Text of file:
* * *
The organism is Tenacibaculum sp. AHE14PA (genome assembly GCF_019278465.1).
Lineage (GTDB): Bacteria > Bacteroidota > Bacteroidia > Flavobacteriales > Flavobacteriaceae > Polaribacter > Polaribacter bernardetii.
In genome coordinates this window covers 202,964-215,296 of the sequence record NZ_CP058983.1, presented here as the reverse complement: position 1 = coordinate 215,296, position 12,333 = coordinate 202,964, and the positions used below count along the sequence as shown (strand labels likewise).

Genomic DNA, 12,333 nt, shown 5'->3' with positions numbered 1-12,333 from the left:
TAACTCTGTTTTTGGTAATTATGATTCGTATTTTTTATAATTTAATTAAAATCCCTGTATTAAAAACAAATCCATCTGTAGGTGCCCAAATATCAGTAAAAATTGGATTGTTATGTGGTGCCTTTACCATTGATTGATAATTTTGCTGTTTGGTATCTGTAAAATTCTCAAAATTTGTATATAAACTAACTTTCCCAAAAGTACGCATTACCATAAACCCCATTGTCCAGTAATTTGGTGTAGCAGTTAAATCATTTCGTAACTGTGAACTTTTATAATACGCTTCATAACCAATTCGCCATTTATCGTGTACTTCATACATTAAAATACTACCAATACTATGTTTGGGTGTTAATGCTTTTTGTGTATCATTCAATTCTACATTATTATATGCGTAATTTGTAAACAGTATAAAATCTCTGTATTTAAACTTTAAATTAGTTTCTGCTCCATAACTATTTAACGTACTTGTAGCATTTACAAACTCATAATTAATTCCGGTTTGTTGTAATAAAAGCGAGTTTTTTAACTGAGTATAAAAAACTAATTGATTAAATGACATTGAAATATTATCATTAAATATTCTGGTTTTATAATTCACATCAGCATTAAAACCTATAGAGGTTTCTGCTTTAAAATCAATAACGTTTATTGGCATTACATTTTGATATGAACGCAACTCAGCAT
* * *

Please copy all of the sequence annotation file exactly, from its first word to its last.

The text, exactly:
The organism is Tenacibaculum sp. AHE14PA (genome assembly GCF_019278465.1).
Lineage (GTDB): Bacteria > Bacteroidota > Bacteroidia > Flavobacteriales > Flavobacteriaceae > Polaribacter > Polaribacter bernardetii.
In genome coordinates this window covers 202,964-215,296 of the sequence record NZ_CP058983.1, presented here as the reverse complement: position 1 = coordinate 215,296, position 12,333 = coordinate 202,964, and the positions used below count along the sequence as shown (strand labels likewise).

Genomic DNA, 12,333 nt, shown 5'->3' with positions numbered 1-12,333 from the left:
TAACTCTGTTTTTGGTAATTATGATTCGTATTTTTTATAATTTAATTAAAATCCCTGTATTAAAAACAAATCCATCTGTAGGTGCCCAAATATCAGTAAAAATTGGATTGTTATGTGGTGCCTTTACCATTGATTGATAATTTTGCTGTTTGGTATCTGTAAAATTCTCAAAATTTGTATATAAACTAACTTTCCCAAAAGTACGCATTACCATAAACCCCATTGTCCAGTAATTTGGTGTAGCAGTTAAATCATTTCGTAACTGTGAACTTTTATAATACGCTTCATAACCAATTCGCCATTTATCGTGTACTTCATACATTAAAATACTACCAATACTATGTTTGGGTGTTAATGCTTTTTGTGTATCATTCAATTCTACATTATTATATGCGTAATTTGTAAACAGTATAAAATCTCTGTATTTAAACTTTAAATTAGTTTCTGCTCCATAACTATTTAACGTACTTGTAGCATTTACAAACTCATAATTAATTCCGGTTTGTTGTAATAAAAGCGAGTTTTTTAACTGAGTATAAAAAACTAATTGATTAAATGACATTGAAATATTATCATTAAATATTCTGGTTTTATAATTCACATCAGCATTAAAACCTATAGAGGTTTCTGCTTTAAAATCAATAACGTTTATTGGCATTACATTTTGATATGAACGCAACTCAGCAT